Obviously like every other person it is not healthy for us to spend our time around toxic people. We might even be especially gullible, easier to manipulate, have a harder time spotting their lies and so forth. Autistic people being murdered for a misunderstanding is just the tip of the ice berg and our fear of brutal things happening to us is very well justified, normally we completely lack the ability to understand what is going on and only realise to late we screwed up. And toxic people WILL persecute us for our lapse of judgement which we SHOULD be entitled too because this is how we work. We rarely mean it and when confronted usually apologise and try to learn how to improve. This is our inability and we should be allowed to have this weakness just like every NT should be allowed to have a persistent preoccupation with things we consider spectacularly unimportant (for example peoples looks or who dates whom…) .
Taken to the extreme we never know if the next thing we do or say leads to a gun pointed at us or proposals. It’s quite frightening living like that. And it’s even more frightening to know we need to rely on other peoples tolerance and patience to cope with this, when it’s not guaranteed and expecting it would even make us ask for other people being superhuman in their ability to give leeway.
The thing with toxic people is they will never give leeway and assume the worst about your behaviour. Usually they are self involved enough to cook up some sick story of how we only do this to hurt them and we have little means to defend ourselves because for all we know we have been behaving inappropriately. But an apology to such people is a sign of weakness meant to show them who they can exploit. Rarely do people ever step in and explain to us what is going on and stand up for us. So the socially blind need to find their own way of seeing who is socially inappropriate and who isn’t. That’s going to work well! And that is the very understandable reason why autistic people have the urge to just run. Left to our own devices we have a very hard time telling healthy relationships from nonhealthy ones and when in doubt you better run rather than try to fix what the other person wants broken.

Dealing with nontoxic people

Here is the thing: in an ideal world you wouldn’t need to justify yourself at all because people would be seeing your difficulties for what they are – difficulties and not malicious intent executed to perfection. In a world as close to perfect as this one might get if you openly told everyone about your peculiarities they would accept them and not judge you for something you can’t help but help you cope. No radio blasting if you can’t stand it. No fluorescent lights… In such a world dealing with nontoxic people would be about something we are known for (but which I personally can’t pull off due to my neglectful past and I’m certainly by far not the only one that struggles with it): we should be frank an open about what we can and can’t do and what we like and dislike and that should be it.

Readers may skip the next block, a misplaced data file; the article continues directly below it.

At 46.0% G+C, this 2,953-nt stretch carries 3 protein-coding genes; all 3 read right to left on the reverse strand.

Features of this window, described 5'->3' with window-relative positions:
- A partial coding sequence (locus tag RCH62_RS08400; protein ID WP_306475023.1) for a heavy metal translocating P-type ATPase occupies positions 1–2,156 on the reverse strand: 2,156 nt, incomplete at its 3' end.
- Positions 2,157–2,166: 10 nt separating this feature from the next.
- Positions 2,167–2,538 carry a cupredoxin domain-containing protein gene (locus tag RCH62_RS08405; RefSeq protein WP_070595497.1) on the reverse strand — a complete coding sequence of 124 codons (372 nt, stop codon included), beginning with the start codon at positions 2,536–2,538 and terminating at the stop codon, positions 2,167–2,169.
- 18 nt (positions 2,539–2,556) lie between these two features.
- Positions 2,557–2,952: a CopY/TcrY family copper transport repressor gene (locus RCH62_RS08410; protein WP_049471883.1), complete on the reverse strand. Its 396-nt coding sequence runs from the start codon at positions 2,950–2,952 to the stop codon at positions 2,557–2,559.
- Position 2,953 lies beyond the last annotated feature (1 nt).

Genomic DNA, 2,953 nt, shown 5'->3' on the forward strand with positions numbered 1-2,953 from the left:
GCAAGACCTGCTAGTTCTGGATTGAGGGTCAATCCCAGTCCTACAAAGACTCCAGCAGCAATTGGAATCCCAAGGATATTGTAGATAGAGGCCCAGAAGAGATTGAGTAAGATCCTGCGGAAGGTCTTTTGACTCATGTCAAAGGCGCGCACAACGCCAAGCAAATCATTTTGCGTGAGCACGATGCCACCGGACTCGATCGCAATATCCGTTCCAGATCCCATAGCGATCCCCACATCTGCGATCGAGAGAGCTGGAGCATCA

The sad truth is worlds collide. We might be as unable to work with the radio blasting as other people are unable to work without it and they have the NT privilege of this being acceptable so you have to deal with your headache or wear earwax or whatever. By colliding worlds, NT privilege and the toxic people we cannot distinguish from nontoxic people we get trained to see our needs as weird, ourselves as broken, abnormal in a pathological way an other assorted unflattering descriptors. We thus might never voice anything “peculiar” for fear of repercussion. Remember your next statement might lead to you being held at gunpoint and you have no idea why.

My idea is this: this needs to stop! We should weed out everyone who does not accept you for who you are. Quit your job if you are ridiculed for your earwax, use everyone not accepting what you said about your needs, wants, likes, dislikes and so forth as a powerful tool to distinguish between people who are true and good supporters of you and those who might as well shoot you in the wrong circumstances for all you know. We need to find our voice and we need to make the world listen so that the nontoxic people have a chance to shine and support us. It’s damn difficult for me but if I want to be seen and accepted this is the work I need to put in to get what I want.

the nontoxic peoples legacy